Mustafizur Rahman has an arsenal of lengths, lines, cutters and yorkers at the business end of T20 matches. He seems to come up with altered versions of his variations every delivery. His slower cutter, even when it lands halfway down the pitch, ends up befuddling the batter. Two weeks ago against Punjab Kings, Mustafizur's brilliant 19th over, off which he gave just four runs, proved too much for set batters Nicholas Pooran and Aiden Markram. That the Kings messed up what ought to have been a sure win is a story for another day, but Mustafizur had proved his class in the death overs yet again.

There is literally no visual record or memory of Mustafizur mouthing off against a fielder who has dropped a catch off his bowling, or of him sledging an opponent. And he has bowled in a lot of high-pressure moments for Bangladesh, and in the IPL and BPL. What is the secret to his composure and presence of mind in pressure moments?

"You can't really plan these things. The main focus is always to bowl dot balls," Mustafizur says of that penultimate over against Punjab Kings. "In the 19th over you can't really bowl one type of delivery. You have to mix it up, keep the batsman guessing, whether you are bowling a yorker or a slower ball. The captain knows what I am going to do, and then the field set-up works as a communication between us."

Mustafizur's quality and experience make him the top-ranked bowler in the Royals attack in the absence of Jofra Archer and Ben Stokes, but it's not something he regards as adding pressure to his role.

"I don't see it [being the senior bowler] as an added responsibility. I am basically bowling at stages where I am usually bowling for Bangladesh too. Expectations definitely bring in a bit of pressure, but it's not something that worries me.

"I try to remain calm in difficult situations. I focus on what's in front of me. I won't really think about the over I have just bowled, regardless of whether I have bowled well or not," he says.

In most T20s, Mustafizur bowls two overs up front. "With the new ball, I am mostly trying to bowl seam-up deliveries, with a bit of swing, if it is available," he says. "Variations are limited during the powerplay." It is at the back end of the innings that his full repertoire emerges.

"We have only played in Dubai and Abu Dhabi - I won't say they are great pitches, but nor are they really bad pitches," he says. "It is somewhere in between - on the slower side. Teams getting good starts are reaching 170-180 even, so the starts are important."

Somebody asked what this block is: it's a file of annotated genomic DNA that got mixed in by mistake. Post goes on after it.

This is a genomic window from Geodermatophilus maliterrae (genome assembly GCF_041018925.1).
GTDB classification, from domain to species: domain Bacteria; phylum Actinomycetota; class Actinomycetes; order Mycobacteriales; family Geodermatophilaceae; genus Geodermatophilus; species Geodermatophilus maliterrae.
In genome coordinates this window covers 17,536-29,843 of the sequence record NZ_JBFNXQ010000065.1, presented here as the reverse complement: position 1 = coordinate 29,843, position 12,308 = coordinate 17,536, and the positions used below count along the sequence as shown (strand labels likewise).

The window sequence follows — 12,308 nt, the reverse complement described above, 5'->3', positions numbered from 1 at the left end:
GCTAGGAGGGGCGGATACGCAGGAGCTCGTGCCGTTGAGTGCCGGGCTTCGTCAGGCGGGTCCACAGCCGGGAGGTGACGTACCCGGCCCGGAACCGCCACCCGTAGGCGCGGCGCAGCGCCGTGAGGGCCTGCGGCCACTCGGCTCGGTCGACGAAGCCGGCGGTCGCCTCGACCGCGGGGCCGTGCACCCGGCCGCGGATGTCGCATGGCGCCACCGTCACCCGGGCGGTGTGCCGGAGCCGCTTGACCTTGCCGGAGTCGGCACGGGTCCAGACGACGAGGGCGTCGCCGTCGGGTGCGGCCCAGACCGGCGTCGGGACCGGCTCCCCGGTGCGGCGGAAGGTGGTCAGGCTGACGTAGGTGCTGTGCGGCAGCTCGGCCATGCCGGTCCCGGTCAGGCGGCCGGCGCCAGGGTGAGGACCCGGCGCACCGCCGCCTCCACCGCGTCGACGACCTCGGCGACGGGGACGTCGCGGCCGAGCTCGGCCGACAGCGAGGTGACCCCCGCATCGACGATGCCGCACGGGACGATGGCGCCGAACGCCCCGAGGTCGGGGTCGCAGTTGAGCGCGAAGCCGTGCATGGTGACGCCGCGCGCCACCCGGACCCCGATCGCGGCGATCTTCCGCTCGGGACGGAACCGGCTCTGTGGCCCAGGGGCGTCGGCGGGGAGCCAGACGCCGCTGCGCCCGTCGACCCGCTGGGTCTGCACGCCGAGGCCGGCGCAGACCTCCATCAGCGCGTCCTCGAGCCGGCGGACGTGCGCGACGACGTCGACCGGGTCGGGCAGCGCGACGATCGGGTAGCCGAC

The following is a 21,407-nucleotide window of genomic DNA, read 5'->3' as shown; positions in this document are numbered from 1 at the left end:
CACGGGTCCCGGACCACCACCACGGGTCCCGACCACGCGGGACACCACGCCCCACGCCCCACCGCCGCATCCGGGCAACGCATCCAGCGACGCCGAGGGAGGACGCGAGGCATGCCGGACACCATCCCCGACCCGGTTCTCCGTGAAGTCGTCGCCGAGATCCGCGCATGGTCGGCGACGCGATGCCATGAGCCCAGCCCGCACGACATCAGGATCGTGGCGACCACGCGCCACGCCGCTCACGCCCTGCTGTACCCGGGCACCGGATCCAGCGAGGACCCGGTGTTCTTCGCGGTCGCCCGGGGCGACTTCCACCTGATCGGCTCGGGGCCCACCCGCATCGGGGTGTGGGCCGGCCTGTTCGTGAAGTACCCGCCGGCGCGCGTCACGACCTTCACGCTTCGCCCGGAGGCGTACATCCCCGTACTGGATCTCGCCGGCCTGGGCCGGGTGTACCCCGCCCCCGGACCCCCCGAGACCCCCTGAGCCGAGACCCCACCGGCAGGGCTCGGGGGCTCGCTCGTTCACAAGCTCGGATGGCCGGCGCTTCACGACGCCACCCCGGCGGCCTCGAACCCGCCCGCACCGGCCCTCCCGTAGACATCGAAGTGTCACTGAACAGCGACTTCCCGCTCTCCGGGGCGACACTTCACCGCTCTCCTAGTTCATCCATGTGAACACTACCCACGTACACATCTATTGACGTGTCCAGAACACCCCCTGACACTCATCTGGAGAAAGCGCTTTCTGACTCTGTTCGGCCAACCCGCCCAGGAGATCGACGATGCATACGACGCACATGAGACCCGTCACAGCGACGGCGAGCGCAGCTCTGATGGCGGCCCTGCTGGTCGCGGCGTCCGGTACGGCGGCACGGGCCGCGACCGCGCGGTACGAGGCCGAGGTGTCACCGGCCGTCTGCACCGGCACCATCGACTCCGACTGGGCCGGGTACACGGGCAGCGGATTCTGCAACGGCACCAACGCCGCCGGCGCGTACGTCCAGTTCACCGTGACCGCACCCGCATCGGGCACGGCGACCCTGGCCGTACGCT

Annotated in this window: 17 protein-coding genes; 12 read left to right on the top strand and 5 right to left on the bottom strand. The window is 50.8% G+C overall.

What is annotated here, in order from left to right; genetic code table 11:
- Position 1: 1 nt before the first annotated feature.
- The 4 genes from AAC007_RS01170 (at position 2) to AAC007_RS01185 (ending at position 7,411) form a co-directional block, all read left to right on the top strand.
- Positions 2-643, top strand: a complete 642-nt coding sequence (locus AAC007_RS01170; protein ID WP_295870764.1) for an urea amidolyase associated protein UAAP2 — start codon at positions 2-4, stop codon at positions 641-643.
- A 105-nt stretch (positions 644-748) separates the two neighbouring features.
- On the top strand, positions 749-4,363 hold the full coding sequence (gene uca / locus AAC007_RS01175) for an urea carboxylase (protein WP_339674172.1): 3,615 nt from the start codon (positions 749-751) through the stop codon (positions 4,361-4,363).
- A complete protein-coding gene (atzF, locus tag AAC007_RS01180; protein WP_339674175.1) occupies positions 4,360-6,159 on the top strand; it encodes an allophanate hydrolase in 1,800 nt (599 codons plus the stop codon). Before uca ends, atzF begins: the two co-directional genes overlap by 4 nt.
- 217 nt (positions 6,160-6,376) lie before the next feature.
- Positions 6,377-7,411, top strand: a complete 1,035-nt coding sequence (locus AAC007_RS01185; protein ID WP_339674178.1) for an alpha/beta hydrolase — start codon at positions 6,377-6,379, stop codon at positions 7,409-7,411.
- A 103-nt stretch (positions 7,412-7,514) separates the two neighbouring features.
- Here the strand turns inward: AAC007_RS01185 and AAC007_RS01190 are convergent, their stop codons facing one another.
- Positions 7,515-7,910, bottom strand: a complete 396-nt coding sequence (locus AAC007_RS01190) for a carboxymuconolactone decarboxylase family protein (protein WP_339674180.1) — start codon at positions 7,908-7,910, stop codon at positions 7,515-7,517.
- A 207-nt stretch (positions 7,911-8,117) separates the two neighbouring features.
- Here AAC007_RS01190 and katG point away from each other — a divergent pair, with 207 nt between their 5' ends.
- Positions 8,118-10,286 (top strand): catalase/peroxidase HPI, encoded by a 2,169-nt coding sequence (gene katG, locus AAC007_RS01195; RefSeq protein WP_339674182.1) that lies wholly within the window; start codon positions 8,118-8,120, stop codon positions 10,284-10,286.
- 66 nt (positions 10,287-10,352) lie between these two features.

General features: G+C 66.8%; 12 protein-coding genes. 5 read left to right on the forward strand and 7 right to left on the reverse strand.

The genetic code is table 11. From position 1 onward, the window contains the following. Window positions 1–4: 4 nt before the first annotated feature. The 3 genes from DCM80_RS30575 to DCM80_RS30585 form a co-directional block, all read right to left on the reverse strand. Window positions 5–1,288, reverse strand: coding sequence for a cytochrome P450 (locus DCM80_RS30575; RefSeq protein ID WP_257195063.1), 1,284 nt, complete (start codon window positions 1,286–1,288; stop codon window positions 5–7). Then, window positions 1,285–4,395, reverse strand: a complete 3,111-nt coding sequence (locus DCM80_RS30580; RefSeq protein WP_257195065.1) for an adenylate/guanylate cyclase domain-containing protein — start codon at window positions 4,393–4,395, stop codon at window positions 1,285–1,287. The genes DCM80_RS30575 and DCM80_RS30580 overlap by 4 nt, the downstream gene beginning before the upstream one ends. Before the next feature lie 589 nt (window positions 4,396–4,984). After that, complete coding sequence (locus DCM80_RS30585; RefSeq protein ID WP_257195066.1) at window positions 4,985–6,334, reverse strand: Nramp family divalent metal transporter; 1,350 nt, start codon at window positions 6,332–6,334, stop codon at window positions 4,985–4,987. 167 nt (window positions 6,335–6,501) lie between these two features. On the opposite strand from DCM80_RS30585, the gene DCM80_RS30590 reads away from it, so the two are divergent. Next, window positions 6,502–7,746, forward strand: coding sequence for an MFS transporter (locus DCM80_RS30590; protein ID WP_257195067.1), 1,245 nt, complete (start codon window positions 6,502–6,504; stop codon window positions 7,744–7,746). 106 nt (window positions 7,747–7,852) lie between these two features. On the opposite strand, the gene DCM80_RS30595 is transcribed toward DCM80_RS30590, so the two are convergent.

Royals' captain Sanju Samson has allowed Mustafizur the freedom to bowl the way he likes, and it is something the bowler has appreciated.

Mustafizur is arguably among the more clear-thinking minds in the modern game, and he makes it a point of passing his knowledge on - to the likes of young Royals fast bowlers Kartik Tyagi and Chetan Sakariya, who have caught the eye in recent seasons. "They want to learn my bowling grips, especially my cutters," he says. "They want to know how I am so normal in pressure situations. They listen to what I have to say."

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Mustafizur grew up in a small village called Tetulia, roughly 300km south-west of Dhaka, near the border with India. He learned cricket in the village fields, playing with Indian-made balls that were harder and bouncier than the conventional tennis balls typically used for casual cricket in the subcontinent. From Tetulia, his older brother, Poltu, would drive him on his motorcycle to Satkhira, the nearest big town, where he started practising with a cricket ball.

"The moment I cross Satkhira town and I can see my village, I breathe better," Mustafizur says about going back home. "I love the air in that place. I am a proud village boy."

Mustafizur is renowned in the Bangladesh team for his love of fishing, and it is one of the first things he does when he goes back home, he says. He also spends time playing tennis-ball cricket in the village fields. "During the winter we will play volleyball in the evening and badminton at night. I try to fit in everything. The days go well in the village," he says.

"You have to be really patient when you sit with the rod. You can't expect to throw it and reel in the fish in one go. It doesn't work like that. I usually sit for four or five hours with the wheel [rod].

"When nothing happens, I put out the fishing net to find out what's going on down there. I do get a bit impatient at times.

What does he typically catch? "We have the usual white fish like rui and katol [kinds of carp]. We get the parshe fish [flathead mullet] in our shrimp farm," he says.

When cricket stopped with Covid taking hold in 2020, Mustafizur spent more time in Tetulia than he had at almost any period over the last six years. Much of it was spent at the pond at his family's shrimp farm, rod in hand.

How has this outdoorsman adapted to being for weeks and months at a stretch in bio-bubbles? "Off the field, I don't go out too much," he says. "I sometimes sit by the pool. I go to the gym. I sometimes spend time in our team room.

"I miss fishing, but what I really miss is my village."

Mustafizur has been in good form for Bangladesh of late, helping them to T20I series wins over Australia and New Zealand in the last couple of months.

He did well in all three phases of the innings, helped by home pitches that provided him the rough that lets his cutters grip. It's likely the pitches in the UAE for the World Cup too could help the Bangladesh bowlers. And if that is so, Mustafizur will be in the thick of things.

Not that he betrays any excitement at the prospect. "My role will be the same," he says. "Everyone will be hopeful, but the rest is up to Allah. I think it is important to remain healthy."

Mohammad Isam is ESPNcricinfo's Bangladesh correspondent. @isam84